An autosomal disease is where one of the 22 non-sex chromosomes are affected by a mutation in the DNA. The inheritance of this disease can be either dominant or recessive. If it is dominant, it means that you only need the “bad gene” from one parent in order to be affected. If it is recessive, it means that you need the abnormal gene from both parents in order to be affected. The method of inheritance controls the probability of occurrence. Dominant makes an autosomal disease easier to occur rather than recessive. While the probability of inheriting an autosomal recessive disease is 25%, the probability for dominant stands at 50%. This type of genetic disease can affect both genders and can leave a huge impact on the patient.
In one of my case studies, I came across a patient diagnosed with an autosomal dominant disease. In this case, a girl’s uncle was diagnosed with Huntington’s disease, a neurodegenerative disorder. This disease is extremely rare yet it is an autosomal dominant disorder. This means that the patient most likely have had one parent with the abnormal gene. The symptoms include emotional disturbance, uncontrollable movements, and intellectual difficulties. There are many factors that cause neurodegeneration; mitochondrial membrane potential and intracellular calcium levels are two main contributors. Membrane potential deals with a coding and transmitting signals between neurons, and calcium acts as a second messenger by assisting with the neurotransmitter release. When neurotransmitters receive excessive stimulation or high levels of calcium are detected, apoptosis or cell death occurs.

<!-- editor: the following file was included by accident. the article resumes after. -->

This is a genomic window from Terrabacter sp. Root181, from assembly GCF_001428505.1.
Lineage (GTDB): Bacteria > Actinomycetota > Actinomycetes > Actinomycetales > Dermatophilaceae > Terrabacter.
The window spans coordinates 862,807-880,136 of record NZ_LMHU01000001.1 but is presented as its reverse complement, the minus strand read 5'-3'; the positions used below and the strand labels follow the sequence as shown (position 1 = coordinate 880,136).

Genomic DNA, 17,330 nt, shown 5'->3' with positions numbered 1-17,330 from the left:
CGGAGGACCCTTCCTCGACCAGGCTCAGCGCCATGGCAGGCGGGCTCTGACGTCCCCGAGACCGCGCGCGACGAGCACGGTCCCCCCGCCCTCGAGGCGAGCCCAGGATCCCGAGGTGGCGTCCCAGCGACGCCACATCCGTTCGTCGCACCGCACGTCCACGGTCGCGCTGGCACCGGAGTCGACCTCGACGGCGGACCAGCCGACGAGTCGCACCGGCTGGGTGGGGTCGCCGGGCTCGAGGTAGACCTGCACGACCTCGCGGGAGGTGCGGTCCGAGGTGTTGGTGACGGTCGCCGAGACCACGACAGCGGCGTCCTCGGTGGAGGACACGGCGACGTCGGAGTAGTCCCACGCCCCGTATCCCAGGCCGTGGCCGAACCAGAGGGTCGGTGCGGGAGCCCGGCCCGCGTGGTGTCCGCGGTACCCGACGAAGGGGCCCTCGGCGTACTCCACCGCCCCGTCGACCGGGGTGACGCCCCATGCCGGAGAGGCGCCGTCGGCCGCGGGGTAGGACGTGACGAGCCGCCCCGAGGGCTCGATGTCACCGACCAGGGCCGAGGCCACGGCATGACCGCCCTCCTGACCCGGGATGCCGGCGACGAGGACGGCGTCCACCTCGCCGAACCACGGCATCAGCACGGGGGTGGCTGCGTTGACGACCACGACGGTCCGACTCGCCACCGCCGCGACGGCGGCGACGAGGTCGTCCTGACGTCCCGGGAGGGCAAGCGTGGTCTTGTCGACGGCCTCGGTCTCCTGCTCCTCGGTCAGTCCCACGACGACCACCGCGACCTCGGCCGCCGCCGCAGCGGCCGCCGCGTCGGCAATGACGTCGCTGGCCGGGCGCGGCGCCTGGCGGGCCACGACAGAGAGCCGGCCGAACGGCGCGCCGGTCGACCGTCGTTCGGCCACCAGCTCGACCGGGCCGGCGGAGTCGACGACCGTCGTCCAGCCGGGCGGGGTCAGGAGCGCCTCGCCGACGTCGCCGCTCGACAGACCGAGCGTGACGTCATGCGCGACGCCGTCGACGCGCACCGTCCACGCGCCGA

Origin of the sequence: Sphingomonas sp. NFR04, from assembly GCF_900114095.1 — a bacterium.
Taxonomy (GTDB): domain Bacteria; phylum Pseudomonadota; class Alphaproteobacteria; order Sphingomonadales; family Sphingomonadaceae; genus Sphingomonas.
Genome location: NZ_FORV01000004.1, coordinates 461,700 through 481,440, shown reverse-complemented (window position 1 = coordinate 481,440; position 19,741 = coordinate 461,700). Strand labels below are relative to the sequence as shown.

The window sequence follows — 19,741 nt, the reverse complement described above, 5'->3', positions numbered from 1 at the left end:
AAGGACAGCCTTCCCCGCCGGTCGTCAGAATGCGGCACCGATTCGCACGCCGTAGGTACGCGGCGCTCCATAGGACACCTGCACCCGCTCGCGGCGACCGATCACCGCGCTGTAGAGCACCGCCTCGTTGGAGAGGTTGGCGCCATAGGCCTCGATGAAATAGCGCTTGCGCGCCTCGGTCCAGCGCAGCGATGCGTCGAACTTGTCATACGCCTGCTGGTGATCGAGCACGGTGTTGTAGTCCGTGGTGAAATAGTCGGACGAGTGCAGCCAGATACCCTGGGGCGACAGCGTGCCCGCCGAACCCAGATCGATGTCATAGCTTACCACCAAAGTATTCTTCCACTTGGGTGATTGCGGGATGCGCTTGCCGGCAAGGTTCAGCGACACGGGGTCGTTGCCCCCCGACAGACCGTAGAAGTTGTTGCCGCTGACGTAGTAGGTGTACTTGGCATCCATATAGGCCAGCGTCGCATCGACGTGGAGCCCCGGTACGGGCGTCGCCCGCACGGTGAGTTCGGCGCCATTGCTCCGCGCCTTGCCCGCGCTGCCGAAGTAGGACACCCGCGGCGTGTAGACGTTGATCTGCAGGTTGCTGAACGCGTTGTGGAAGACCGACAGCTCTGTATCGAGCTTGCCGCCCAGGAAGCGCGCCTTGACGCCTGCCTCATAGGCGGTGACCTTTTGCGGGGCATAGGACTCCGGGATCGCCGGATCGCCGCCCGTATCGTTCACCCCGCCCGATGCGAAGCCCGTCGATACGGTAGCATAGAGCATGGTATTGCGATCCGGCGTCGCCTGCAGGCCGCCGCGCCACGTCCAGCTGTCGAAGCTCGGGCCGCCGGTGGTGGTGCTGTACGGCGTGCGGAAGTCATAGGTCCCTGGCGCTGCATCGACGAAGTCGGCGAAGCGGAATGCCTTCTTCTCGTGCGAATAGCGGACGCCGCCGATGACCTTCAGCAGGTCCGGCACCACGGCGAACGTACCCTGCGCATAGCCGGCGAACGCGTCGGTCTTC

Recessive and dominant inheritance has a lot more affect than I thought. Working on this case study opened my mind to what dominant and recessive inheritance can lead to. In some cases it’s just whether or not you inherit a specific trait, in other cases, it deciphers whether or not you inherit an autosomal disorder. These disorders can cause huge impacts on the patients’s lives, like in my case study. I always thought about dominance and recessive inheritance as uppercase and lowercase letters, now I look at inheritance more closely.
In addition to dominant and recessive inheritance, there is also incomplete dominance and co-dominance. Incomplete dominance is where one trait is not entirely expressed. The outcome is generally a blend of traits where one does not dominates the other. Co-dominance is where both traits are expressed. In this circumstance, the outcome is a mix of traits and not a blend. These four methods of inheritance are all influenced by factors such as gender. Sex-linked, sex-influenced, and sex-limited traits all inherited differently. Sex-linked means that the gene is either carried on the x or y chromosome. Sex-influenced means that the intensity of the expressed gene differentiates between genders. Sex-limited means that the gene is only expressed by one gender. All three of these factors affects who can inherit the trait; only male, only female, or both.
When looking deeper into inheritance of traits, you see that there is a lot more involved. There are multiple contributors determining inheritance, and they could be the deciding factor of if you inherit a genetic disease or not. It is incredible how much is actually involved in determining your DNA. From this research, I now see that inheritance is not just one gene from mom and one from dad. Understanding the types of inheritance and the basis of DNA pushes us towards the future of genetics and its infinite possibilities.
What are the different ways in which a genetic condition can be inherited? (2015, May 11). Retrieved May 14, 2015, from http://ghr.nlm.nih.gov/handbook/inheritance/inheritancepatterns